Tuesday, April 15, 2008

Did Pope Benedict "Snub" President Bush

Bush-hating commentators at Vox Nova believe it's a big deal that Pope Benedict XVI will not be attending President Bush's dinner in his honor, portraying it as a deliberate snub:

"Benedict Ratzinger is no fool, and I’m betting that, at some point, Bush and his fellow nationalists are going to get an ugly surprise."

"I agree. What else really explains Benedict’s ‘inability’ to break bread with Mr. Bush, even at such a big ‘party’ in the former’s honor. A ’scheduling confict’?"

National Catholic Register's Pope2008 believes it's a "non-story", and explains why with the help of Hugh McNichols ( Popes, By Tradition, Dine Alone PewSitter.com April 15, 2008):
"The fact that the Holy Father does not dine in public is often an issue that is more deeply rooted in traditions associated with a monarchial papacy," writes McNichol. "John-Paul II during his papacy often dined with people outside of the well-insulated Papal Household, but he chooses always to be the polite host and not the guest at the table. Such is the same with the present Holy Father. One needs to understand that for Catholics, Benedict XVI is the embodiment of temporal and spiritual authority in the Church, and as a result, wherever he goes, he brings the presence of the Church with him. Popes until John-Paul II usually dined alone. Blessed John XXIII compared this unique aspect of papal behavior as something compared to being punished."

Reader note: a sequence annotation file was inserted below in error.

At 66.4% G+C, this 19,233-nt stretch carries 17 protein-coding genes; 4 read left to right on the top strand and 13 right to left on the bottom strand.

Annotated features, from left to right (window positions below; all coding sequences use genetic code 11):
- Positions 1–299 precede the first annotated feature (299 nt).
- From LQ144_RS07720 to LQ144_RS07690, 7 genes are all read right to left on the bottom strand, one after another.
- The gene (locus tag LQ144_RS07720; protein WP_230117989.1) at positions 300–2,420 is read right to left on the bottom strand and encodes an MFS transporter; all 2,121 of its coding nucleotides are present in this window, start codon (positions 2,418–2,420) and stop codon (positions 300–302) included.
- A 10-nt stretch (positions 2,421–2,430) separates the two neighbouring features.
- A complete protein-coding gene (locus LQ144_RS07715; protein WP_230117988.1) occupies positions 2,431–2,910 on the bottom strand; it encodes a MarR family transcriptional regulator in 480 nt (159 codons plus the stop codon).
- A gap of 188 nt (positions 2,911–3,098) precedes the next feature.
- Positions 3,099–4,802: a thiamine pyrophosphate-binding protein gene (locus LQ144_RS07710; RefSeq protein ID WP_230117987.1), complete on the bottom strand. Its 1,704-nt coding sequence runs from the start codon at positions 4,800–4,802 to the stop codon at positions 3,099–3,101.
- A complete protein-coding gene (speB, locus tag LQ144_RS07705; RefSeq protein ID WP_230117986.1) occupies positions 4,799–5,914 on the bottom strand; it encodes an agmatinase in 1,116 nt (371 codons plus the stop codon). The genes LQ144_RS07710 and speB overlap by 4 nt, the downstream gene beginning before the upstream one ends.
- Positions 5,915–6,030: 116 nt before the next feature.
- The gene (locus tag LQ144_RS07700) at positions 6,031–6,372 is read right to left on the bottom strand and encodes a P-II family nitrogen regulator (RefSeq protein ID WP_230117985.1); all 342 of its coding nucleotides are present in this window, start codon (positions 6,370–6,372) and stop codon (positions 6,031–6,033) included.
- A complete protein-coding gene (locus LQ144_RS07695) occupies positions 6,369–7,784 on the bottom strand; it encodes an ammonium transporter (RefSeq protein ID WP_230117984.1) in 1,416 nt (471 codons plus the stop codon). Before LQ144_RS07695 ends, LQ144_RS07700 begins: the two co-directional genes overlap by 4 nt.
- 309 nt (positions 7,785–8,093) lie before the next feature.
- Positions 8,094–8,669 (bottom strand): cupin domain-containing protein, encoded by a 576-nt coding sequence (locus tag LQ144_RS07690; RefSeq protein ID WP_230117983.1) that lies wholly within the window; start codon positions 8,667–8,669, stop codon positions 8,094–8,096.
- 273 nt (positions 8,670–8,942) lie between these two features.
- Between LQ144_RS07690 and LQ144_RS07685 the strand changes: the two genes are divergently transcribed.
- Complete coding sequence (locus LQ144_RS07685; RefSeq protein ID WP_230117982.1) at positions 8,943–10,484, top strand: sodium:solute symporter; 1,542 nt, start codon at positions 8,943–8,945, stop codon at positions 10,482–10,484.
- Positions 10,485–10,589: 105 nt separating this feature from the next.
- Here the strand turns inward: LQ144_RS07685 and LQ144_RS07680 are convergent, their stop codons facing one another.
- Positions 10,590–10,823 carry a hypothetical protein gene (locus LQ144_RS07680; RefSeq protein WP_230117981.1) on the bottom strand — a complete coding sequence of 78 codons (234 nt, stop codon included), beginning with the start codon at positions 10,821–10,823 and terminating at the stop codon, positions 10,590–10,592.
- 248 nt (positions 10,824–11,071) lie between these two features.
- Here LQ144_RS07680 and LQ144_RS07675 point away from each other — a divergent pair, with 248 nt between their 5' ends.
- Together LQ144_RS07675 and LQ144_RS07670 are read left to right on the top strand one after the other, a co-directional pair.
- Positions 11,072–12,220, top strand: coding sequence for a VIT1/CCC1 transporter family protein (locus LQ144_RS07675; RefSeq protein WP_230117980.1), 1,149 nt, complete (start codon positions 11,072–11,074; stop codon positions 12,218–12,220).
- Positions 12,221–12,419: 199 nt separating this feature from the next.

John Allen, Jr. rebuts the allegation as well:
In fact, the pope virtually never attends gala events organized in his honor by other parties, especially while he’s on the road. Basically speaking, when the pope travels he commits to following his official agenda, no more and no less. ...

Rumors, therefore, that Benedict XVI has “spurned” an invitation from Bush on the basis of some specific policy difference – out of protest over the Iraq war, for example, or debates over the use of “torture” – seriously over-interpret this standard bit of papal operating procedure.

Of course, Benedict XVI is committed to staying above the American political fray, and that might provide an additional incentive to steer clear of events that could be interpreted as having a political overtone.

Nonetheless, the bottom line on the White House bash is that if you’re going to a party with the pope, it’s almost always going to be on his turf and at his invitation.